PROVIDENCE, R.I. (WPRI) — Acquaintances who notice the prominent scar on Matthew Perry’s cheek have told him they thought it was a battle wound.
Then he lets them know the real details behind it.
“Most just shake their head,” Perry said. “It’s especially frustrating. It was absolutely avoidable.”
“A couple,” he said when asked if there were close calls. “A couple, but I’d rather not talk about those.”
He came home with Post Traumatic Stress Disorder (PTSD) and other physical injuries.
But the scar was caused by an abscess in his mouth, more than a decade after he left the battlefield for the last time.
“It was a constant throbbing pain. If I stood up or sat down, it would throb more,” Perry said.
Records show it took 19 days to get his first appointment in 2016 at the Providence Veterans Affairs Medical Center’s dental clinic.
The abscess ruptured and broke through his cheek five days later, and he ended up in the VAMC emergency room.
Medical paperwork Perry provided to Target 12 indicates he told the VA his pain was an 8 on a scale of 1 to 10.
And the clinician wrote that Perry, “immediately called dental for an appointment but was not placed on an emergency schedule.”
He filed a formal complaint last June, claiming $925,000 in personal injury damages, but he says the Department of Veterans Affairs did not respond to the complaint or several phone calls.
“The VA had every opportunity,” Perry said. “It’s not about money. I don’t want this to happen to anyone else. It is exceptionally frustrating It was absolutely avoidable on many levels. I had to come forward.”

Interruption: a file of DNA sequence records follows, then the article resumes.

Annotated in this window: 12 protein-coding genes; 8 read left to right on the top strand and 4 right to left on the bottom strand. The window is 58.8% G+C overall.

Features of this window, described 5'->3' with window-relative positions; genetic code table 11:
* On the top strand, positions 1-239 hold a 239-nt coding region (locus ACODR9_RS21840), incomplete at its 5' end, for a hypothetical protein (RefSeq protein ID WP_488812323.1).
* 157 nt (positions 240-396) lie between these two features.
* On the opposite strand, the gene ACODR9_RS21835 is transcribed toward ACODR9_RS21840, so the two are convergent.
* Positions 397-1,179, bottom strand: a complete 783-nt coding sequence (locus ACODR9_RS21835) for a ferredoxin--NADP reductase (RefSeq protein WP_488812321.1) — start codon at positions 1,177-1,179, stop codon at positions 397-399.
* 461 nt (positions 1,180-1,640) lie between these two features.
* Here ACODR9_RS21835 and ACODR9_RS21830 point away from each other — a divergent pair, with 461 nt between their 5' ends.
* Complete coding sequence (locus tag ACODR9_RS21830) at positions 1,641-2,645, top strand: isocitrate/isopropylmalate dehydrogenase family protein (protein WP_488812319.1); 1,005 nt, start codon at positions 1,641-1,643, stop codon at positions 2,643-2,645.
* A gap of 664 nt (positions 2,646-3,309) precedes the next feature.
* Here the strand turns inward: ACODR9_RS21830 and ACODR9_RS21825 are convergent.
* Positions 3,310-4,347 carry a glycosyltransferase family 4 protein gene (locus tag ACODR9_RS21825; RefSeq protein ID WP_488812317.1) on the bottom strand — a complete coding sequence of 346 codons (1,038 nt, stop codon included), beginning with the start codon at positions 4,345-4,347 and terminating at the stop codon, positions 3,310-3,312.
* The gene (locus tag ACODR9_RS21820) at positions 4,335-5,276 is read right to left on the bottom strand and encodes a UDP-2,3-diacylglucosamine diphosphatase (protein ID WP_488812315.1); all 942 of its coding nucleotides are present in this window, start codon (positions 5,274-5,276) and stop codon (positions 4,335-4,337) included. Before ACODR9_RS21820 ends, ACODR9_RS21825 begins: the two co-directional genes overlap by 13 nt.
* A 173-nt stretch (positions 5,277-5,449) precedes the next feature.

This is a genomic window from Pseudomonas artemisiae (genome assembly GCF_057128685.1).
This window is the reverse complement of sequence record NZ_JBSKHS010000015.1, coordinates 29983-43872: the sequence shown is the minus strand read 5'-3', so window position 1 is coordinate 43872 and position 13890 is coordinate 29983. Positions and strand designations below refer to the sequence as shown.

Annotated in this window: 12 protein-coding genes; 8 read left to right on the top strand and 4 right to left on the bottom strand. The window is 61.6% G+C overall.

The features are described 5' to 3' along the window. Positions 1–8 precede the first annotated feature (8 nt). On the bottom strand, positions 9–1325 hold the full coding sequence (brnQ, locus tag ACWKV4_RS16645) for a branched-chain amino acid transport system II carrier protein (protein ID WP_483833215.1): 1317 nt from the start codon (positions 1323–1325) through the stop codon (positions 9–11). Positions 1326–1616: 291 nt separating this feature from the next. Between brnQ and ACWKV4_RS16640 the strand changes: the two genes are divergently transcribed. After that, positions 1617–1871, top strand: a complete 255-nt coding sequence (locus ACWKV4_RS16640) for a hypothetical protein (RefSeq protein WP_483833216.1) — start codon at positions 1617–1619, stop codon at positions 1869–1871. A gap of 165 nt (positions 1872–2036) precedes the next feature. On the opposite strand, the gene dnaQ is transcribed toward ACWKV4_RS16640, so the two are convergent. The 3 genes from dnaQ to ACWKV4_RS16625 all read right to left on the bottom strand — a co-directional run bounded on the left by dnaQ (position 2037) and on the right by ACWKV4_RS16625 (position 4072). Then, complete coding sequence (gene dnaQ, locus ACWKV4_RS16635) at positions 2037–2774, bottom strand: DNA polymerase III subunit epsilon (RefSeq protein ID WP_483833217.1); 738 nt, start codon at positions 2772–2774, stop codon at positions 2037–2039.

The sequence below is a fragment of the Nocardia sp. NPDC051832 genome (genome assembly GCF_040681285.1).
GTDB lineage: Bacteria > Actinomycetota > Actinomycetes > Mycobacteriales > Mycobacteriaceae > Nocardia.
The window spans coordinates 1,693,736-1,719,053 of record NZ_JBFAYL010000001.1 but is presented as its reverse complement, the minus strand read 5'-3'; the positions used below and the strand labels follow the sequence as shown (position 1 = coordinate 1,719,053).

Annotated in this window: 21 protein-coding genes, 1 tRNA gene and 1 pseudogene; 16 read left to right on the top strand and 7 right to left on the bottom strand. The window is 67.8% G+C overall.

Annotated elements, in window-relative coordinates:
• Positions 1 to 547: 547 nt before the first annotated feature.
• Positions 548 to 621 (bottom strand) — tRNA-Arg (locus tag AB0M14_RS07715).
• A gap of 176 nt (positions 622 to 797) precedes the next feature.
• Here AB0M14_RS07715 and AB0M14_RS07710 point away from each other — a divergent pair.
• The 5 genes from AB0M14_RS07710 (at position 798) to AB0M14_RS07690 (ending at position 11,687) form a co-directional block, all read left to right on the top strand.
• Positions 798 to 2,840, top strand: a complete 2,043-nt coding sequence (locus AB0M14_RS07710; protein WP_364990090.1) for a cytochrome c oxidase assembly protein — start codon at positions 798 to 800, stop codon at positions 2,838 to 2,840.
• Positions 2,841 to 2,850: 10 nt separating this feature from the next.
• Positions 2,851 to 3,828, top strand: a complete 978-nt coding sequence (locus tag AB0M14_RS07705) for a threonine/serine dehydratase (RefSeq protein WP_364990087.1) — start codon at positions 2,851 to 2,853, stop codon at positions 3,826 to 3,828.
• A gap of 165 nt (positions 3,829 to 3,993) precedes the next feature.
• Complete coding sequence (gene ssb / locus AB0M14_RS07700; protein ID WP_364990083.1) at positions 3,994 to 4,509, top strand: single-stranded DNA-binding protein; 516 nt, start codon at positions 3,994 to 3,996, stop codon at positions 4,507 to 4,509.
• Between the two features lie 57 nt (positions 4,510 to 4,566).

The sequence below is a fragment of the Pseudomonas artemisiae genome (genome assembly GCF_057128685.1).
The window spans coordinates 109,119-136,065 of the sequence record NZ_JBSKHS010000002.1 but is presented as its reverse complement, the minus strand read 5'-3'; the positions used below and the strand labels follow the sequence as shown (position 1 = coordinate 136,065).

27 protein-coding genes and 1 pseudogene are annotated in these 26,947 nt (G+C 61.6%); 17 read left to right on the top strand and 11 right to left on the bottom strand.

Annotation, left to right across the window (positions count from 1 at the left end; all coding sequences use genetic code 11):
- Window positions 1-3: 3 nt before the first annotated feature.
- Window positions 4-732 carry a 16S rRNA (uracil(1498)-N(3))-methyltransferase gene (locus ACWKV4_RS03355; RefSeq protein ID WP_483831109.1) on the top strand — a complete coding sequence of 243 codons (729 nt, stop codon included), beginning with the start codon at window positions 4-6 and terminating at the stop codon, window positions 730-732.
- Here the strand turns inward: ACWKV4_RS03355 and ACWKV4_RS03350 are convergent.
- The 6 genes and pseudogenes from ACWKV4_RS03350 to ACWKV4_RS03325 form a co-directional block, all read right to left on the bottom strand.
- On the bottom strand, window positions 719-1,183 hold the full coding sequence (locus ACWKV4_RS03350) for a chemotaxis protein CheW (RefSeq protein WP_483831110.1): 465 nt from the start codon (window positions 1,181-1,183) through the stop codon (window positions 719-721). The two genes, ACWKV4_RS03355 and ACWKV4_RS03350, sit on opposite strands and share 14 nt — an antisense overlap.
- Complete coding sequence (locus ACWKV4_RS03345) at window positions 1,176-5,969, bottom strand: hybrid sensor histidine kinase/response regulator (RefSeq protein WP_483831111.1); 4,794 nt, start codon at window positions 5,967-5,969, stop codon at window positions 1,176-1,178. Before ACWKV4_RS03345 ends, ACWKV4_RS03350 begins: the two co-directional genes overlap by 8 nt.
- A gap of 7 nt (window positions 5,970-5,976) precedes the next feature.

Providence VA Public Affairs Officer Winfield Danielson said he could not comment on Perry’s case due to privacy issues.
But speaking in general terms, he said veterans with dental emergencies should not wait for their next appointment
“They should make an emergency appointment with the dental clinic during clinic hours, or visit a VA emergency room,” Danielson said.
Perry, who praises other services offered by the Providence VA, also found out most diabetic veterans are entitled to free dental cleanings since that service can help them avoid heart conditions often tied to diabetes.
“That’s something I don’t think veterans know,” Perry said.
Perry emphasizes he tried to follow protocol by filing his compliant, but what he called inaction provoked him to come forward.
“I just have to make sure that I’ve done everything I can to make sure this doesn’t happen to another brother or sister veteran,” Perry said.